- Associated Press - Wednesday, July 6, 2016

TALLAHASSEE, Fla. (AP) - A Florida court on Wednesday rejected a bid by a former U.S. congressman and one-time ally of U.S. Sen. Marco Rubio to get ethics charges dropped against him.

But it’s still unclear if former U.S. Rep. David Rivera, a Miami Republican who is running this year for the state Legislature, will ultimately have to pay the nearly $60,000 in fines and penalties recommended by the state’s ethics commission. Rivera is accused of double-billing taxpayers for travel expenses while he was serving as a state legislator and failing to properly report his income.

The 1st District Court of Appeal “summarily rejected” Rivera’s contention that he was denied due process by the way the Florida Commission on Ethics handled the long-running case that first began in 2010.

But the court did not rule on whether or not current House Speaker Steve Crisafulli can impose the penalty recommended by the ethics panel. Rivera’s attorneys have argued that Crisafulli has no constitutional authority over former House members, but the three judge panel concluded it cannot legally answer that question until the speaker acts.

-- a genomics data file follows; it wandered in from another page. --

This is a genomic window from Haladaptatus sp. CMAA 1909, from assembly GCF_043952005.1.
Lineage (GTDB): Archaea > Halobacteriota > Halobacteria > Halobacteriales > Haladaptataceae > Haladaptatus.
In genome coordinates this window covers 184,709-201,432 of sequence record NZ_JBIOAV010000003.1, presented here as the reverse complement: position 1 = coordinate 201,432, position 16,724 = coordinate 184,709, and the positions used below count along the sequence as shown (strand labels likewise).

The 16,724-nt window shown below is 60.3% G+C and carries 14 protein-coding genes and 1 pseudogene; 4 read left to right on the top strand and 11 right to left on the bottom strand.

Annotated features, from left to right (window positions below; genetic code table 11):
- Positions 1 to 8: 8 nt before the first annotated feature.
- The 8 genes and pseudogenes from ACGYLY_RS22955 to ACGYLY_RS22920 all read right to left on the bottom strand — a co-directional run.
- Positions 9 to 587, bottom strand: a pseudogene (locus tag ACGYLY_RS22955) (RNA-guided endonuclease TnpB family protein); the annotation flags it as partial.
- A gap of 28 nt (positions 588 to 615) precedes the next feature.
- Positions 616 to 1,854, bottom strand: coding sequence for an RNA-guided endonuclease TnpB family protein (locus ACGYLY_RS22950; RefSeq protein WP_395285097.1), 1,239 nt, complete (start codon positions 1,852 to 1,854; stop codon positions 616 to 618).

“We believe this statute will be found unconstitutional,” said Leonard Collins, an attorney representing Rivera. “The court only determined it would not rule on the constitutionality question at this time, but we are pleased it also did not reject our argument. Accordingly, we consider this a significant victory that we will continue to pursue on appeal.”

Kathy Mears, a spokeswoman for Crisafull, said that the speaker is “reviewing the court ruling” but she also noted that commission has not yet officially forwarded its recommendations to the state House.

Rivera was once the powerful budget chief in the Florida House before he was elected to Congress. He was friends with Rubio and the two men owned a home together in Tallahassee for several years.

Rivera served one term in Congress representing a district that stretches from south Miami-Dade County to Key West. He was defeated in 2012 by Joe Garcia. That campaign, however, triggered a federal investigation.

Justin Sternad, a candidate in the race, along with co-defendant Ana Alliegro, eventually admitted scheming to provide more than $80,000 in secret financing to Sternad’s candidacy in the Democratic primary in an attempt to weaken Garcia. They say Rivera - who was identified in prosecution papers as “co-conspirator A” - was ultimately behind the plan, but he has not been charged and he has denied wrongdoing. Alliegro was a one-time close associate of Rivera.

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